Asking for Help

Our support channels and team interaction are open to all levels of users, even and especially those new to using Bokeh! Support is provided on a volunteer basis by our core team of maintainers, as well as by interested members of our user community. For the best outcome, we offer the following guidelines when posting a request for support:

For usage questions, we primarily encourage visiting the Bokeh Discourse. This forum is monitored by members of the core team, includes Showcase examples of projects using Bokeh for inspiration, and is a great way to get feedback from other users on how to approach a problem.

Questions involving pandas or other libraries may find a wider audience by posting on Stack Overflow, using the tag bokeh.

We appreciate if you do not cross post questions on both Stack Overflow and Discourse. However, if you do, please include a link to the other topic.

If you think you've found a bug, or would like to request a feature, the appropriate place is the GitHub issue tracker. Core team members will review and either offer an explanation or workaround, or confirm the issue and add to the backlog of planned development to fix.

Do not contact team members privately for support. In order to provide benefit for the entire community, all questions are answered only on public, archived, searchable forums.

It's best to post a new question on support forums, even if you think it may be redundant. The speed of Bokeh development means that the answer or best practice for your situation may have changed.

Creating a minimal reproducing example of issues is the best way to get a meaningful answer specific to your question. Code examples should be runnable as-is, without dependencies on data sources or other files that someone reviewing the issue cannot access.


If you're an experienced Bokeh user who wants to give back, a great place to start is supporting your fellow users on the Bokeh Discourse. Questions of all levels are posted daily, and you may find that there are some for which your experience is very valuable!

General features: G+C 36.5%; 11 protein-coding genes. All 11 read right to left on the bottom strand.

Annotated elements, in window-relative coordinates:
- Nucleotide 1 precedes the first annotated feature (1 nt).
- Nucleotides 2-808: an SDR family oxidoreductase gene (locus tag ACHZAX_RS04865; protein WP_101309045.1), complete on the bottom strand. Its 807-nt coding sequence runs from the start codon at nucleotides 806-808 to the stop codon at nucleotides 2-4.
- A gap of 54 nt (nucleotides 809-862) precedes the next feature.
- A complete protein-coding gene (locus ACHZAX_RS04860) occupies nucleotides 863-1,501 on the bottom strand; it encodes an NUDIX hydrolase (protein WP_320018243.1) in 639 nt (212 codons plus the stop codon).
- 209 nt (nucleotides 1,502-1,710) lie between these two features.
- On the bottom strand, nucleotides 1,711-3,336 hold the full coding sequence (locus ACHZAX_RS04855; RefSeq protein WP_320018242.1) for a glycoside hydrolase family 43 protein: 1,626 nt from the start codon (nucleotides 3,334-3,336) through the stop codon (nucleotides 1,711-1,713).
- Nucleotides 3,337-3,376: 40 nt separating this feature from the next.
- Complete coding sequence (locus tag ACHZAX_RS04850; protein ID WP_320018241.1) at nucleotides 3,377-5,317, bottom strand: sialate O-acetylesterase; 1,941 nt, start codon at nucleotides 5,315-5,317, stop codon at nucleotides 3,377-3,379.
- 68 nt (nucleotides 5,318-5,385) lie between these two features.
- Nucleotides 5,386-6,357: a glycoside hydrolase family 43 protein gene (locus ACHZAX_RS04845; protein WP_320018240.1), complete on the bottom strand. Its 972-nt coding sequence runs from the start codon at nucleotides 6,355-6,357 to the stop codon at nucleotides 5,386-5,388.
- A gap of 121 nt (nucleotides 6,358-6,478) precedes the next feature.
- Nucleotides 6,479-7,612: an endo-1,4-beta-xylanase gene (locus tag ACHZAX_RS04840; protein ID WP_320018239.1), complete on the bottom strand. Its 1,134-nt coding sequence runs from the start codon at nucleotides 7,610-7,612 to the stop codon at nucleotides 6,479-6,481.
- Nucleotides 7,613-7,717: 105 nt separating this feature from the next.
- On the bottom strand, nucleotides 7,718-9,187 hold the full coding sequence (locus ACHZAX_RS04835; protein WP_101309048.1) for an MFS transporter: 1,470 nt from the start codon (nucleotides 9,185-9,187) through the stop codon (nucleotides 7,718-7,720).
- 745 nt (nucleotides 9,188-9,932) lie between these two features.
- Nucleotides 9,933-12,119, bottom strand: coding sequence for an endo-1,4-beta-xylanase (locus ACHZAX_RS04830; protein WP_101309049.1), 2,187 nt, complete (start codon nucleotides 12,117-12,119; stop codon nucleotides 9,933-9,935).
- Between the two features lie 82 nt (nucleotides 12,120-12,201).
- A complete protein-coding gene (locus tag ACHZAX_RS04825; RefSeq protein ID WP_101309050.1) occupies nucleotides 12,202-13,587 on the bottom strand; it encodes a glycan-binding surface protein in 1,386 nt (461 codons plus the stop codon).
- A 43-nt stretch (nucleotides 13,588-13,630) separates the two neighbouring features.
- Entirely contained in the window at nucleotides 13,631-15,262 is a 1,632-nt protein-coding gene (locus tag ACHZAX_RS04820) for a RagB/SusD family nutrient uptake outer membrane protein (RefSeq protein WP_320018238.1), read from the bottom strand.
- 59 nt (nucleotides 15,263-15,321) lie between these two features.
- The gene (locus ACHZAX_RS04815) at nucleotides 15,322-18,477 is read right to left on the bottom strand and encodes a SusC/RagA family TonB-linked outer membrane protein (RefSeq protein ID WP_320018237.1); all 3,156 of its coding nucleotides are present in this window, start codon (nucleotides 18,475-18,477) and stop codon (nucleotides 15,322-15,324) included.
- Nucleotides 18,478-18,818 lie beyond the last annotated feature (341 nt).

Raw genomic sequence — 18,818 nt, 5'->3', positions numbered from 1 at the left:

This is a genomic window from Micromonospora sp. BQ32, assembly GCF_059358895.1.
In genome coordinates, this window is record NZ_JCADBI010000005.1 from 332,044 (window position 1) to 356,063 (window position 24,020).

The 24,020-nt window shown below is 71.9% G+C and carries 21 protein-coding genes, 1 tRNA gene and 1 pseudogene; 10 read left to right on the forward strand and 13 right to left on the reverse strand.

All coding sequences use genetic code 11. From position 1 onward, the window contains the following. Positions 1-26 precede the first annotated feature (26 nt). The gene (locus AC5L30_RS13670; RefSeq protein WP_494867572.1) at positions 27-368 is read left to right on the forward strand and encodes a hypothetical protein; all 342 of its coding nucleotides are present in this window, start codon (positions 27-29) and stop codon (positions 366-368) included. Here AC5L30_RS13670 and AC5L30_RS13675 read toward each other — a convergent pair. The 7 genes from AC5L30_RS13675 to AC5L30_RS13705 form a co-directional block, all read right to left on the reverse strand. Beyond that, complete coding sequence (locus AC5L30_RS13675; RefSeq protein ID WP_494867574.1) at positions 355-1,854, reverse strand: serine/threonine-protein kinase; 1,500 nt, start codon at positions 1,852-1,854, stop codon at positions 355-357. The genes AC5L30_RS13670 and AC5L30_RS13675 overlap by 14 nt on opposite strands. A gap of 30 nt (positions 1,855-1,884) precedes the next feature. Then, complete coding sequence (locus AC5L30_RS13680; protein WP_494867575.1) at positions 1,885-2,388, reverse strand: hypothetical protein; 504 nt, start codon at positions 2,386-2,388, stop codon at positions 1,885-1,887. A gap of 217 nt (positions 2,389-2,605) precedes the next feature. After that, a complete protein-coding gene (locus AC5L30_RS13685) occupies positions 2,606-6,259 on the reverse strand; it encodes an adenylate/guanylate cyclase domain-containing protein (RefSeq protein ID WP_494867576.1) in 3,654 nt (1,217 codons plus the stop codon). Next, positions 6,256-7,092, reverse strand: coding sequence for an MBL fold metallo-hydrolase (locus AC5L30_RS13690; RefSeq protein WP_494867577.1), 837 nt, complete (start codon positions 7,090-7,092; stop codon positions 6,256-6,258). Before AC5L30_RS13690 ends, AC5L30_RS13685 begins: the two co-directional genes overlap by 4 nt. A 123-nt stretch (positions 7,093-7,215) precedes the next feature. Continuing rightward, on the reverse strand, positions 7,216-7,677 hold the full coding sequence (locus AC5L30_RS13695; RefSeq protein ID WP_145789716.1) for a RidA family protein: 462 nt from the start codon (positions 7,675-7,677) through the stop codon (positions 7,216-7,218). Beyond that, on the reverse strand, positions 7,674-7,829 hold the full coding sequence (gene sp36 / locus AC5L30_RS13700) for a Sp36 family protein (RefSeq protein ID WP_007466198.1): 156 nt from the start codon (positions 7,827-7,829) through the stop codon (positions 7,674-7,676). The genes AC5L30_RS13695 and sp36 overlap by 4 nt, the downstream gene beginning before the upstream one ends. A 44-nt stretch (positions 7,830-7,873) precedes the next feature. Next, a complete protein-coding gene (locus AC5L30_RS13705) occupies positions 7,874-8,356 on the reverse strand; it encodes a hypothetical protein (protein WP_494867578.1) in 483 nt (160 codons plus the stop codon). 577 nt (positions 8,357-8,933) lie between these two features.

Similarly, the Documentation is a great way to start as a Bokeh contributor. The docs are a living, changing body of work, improving all the time, and contributing here will also help you get accustomed to Bokeh's review and release process. For information on how to contribute to Bokeh's documentation, refer to the Documentation section of the Developers Guide.

Bokeh users (and maintainers!) appreciate seeing examples of Bokeh at work. If your organization has a project using Bokeh that you're willing to share, consider adding it to our Showcase! These projects serve as inspiration and examples to other users, and give meaningful insight to maintainers as to how people are using the library, which drives future development priorities.

For development on the Bokeh library itself, there is a Bokeh Developer Slack. The dev channels here are helpful when getting feedback on development ideas or insight into planned directions for future development. For usage questions, please use the Discourse instead of Slack.

If you're interested in working on bugfixes or feature development in Bokeh, take a look at our GitHub issue tracker to see what we could use help on. The issue tracker includes a "Good First Issue" label to identify entry points for someone new to developing for the project.

A weekly developer meeting happens every Wednesday at 10:00 US Central Time. Notes from previous meetings can be found on GitHub.

Finally, as an open source project, Bokeh is funded by donations from both individuals and organizations who recognize the importance of the project to their work. Financial contributions